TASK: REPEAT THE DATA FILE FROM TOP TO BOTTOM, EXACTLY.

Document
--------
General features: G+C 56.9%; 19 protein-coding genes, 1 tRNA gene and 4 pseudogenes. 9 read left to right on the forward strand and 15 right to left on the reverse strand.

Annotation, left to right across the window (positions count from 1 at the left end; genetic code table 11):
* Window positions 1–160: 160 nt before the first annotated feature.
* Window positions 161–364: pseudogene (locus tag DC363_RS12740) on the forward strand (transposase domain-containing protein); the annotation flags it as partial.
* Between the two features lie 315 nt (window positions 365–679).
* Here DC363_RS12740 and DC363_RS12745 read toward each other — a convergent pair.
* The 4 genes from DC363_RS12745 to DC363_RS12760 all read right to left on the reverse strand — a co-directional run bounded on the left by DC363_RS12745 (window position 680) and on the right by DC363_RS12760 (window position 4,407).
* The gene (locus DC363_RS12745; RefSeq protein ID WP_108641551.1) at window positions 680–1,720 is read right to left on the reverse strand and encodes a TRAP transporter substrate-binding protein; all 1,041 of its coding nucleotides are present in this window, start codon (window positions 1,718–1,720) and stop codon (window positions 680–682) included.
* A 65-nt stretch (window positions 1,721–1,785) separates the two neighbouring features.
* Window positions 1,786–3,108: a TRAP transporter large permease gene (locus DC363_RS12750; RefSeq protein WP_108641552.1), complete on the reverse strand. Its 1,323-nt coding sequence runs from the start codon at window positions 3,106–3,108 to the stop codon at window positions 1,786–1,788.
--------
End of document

General features: G+C 56.9%; 19 protein-coding genes, 1 tRNA gene and 4 pseudogenes. 9 read left to right on the forward strand and 15 right to left on the reverse strand.

Annotation, left to right across the window (positions count from 1 at the left end; genetic code table 11):
* Window positions 1–160: 160 nt before the first annotated feature.
* Window positions 161–364: pseudogene (locus tag DC363_RS12740) on the forward strand (transposase domain-containing protein); the annotation flags it as partial.
* Between the two features lie 315 nt (window positions 365–679).
* Here DC363_RS12740 and DC363_RS12745 read toward each other — a convergent pair.
* The 4 genes from DC363_RS12745 to DC363_RS12760 all read right to left on the reverse strand — a co-directional run bounded on the left by DC363_RS12745 (window position 680) and on the right by DC363_RS12760 (window position 4,407).
* The gene (locus DC363_RS12745; RefSeq protein ID WP_108641551.1) at window positions 680–1,720 is read right to left on the reverse strand and encodes a TRAP transporter substrate-binding protein; all 1,041 of its coding nucleotides are present in this window, start codon (window positions 1,718–1,720) and stop codon (window positions 680–682) included.
* A 65-nt stretch (window positions 1,721–1,785) separates the two neighbouring features.
* Window positions 1,786–3,108: a TRAP transporter large permease gene (locus DC363_RS12750; RefSeq protein WP_108641552.1), complete on the reverse strand. Its 1,323-nt coding sequence runs from the start codon at window positions 3,106–3,108 to the stop codon at window positions 1,786–1,788.